In two years, when the Consumer Rights Directive comes into force, consumers will enjoy several new shopping rights. We’d hoped for more at Which?, but there are a few things we can all look forward to.
A Consumer Rights Directive has been passed by the Council and European Parliament. Sadly we’ll have to wait until June 2014 before it’s implemented in the UK. Still, there are a number of new rules that should be good news for shoppers, so how will they affect you?
First, returning unwanted goods. I recently bought a bicycle online. It was very much a spur of the moment lunchtime purchase – had I changed my mind and wanted to return it for a full refund, I would have had to send it back within 7 days.
Once the new rules come into force you’ll have 14 days from the date of delivery to change your mind and get a full refund. And if the retailer doesn’t inform you of this right? Well, you’ll have up to a year to return your purchase.
I’m excited about this as I’ve bought stuff online before that looked great on the website, only to find it was slightly less amazing upon arrival. In these cases I often didn’t have enough time to get to the post office within the current 7-day time limit. Another week could make things much easier.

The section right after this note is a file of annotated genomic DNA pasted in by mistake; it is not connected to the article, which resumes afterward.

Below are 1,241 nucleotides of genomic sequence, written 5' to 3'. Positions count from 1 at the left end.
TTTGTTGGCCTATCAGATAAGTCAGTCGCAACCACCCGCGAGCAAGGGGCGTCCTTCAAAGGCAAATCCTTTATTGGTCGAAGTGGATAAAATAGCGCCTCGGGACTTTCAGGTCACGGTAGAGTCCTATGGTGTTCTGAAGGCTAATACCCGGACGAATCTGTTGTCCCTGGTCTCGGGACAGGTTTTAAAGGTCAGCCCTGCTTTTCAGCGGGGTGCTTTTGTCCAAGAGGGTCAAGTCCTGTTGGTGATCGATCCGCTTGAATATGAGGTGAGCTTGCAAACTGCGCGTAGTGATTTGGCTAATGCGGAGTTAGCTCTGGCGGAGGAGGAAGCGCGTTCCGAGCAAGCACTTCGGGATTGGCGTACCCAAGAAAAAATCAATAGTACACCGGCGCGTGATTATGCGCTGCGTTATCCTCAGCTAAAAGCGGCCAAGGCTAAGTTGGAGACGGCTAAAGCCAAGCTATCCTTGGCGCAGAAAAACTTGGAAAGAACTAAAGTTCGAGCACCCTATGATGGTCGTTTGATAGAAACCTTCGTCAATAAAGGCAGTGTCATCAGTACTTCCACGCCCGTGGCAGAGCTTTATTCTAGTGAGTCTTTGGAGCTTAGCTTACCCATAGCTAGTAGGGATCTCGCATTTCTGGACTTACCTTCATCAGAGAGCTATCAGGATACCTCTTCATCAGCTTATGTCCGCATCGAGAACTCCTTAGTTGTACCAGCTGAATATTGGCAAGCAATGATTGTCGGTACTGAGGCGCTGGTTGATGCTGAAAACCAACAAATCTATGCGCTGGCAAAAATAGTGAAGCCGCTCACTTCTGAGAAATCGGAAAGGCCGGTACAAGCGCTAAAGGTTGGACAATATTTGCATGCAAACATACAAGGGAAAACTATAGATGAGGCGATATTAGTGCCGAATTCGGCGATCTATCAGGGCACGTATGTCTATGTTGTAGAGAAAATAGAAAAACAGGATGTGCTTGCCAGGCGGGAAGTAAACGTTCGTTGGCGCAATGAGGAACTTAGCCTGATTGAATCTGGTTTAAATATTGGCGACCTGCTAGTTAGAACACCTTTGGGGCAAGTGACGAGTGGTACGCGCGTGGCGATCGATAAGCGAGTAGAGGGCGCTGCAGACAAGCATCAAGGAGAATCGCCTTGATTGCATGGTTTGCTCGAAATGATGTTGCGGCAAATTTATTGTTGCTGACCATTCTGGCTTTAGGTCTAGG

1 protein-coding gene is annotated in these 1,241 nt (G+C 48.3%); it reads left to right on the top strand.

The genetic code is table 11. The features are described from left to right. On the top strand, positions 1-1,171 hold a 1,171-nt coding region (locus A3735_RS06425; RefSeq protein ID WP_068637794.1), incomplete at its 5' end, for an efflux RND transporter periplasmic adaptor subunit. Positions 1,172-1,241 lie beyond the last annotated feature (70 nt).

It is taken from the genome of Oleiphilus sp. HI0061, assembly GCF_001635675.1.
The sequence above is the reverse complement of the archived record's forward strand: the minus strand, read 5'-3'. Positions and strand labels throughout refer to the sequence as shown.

Clear rules on who pays for the return
There are other online shopping bonuses in the Directive. Firstly, retailers will have to clearly tell consumers that they’ll have to pay to return their goods beforehand. If they don’t, then the retailer will have to pay instead.
That’s all fine and dandy if you’re ordering a book or a DVD, but take the example of my bike – I have no idea how much it would cost to send it to the next postcode, let alone another part of the country.
Thankfully, the new rules will also require retailers to give us an estimate of the maximum cost for sending back bulky goods when bought online or by mail order.
No more rip-off surcharges or pre-ticked boxes
The Directive will also limit the amount businesses can charge consumers for paying by credit or debit card. However, as much as this is good news, we’d prefer the Financial Secretary Mark Hoban to ban rip-off surcharges now, rather than having to wait another two years.
Finally, do you get annoyed with having to un-tick a series of boxes that have opted you into travel insurance, car rental or extra legroom, when all you really want is a standard flight seat? Good news – the practice will become a thing of the past as the Directive bans all businesses from opting you into anything extra with tick boxes when you shop online.
So it’s clear that the Directive offers plenty of goodies for shoppers, but which of the new rules are you most excited about? And have you had any problems that could have been avoided had the Consumer Rights Directive already been in place?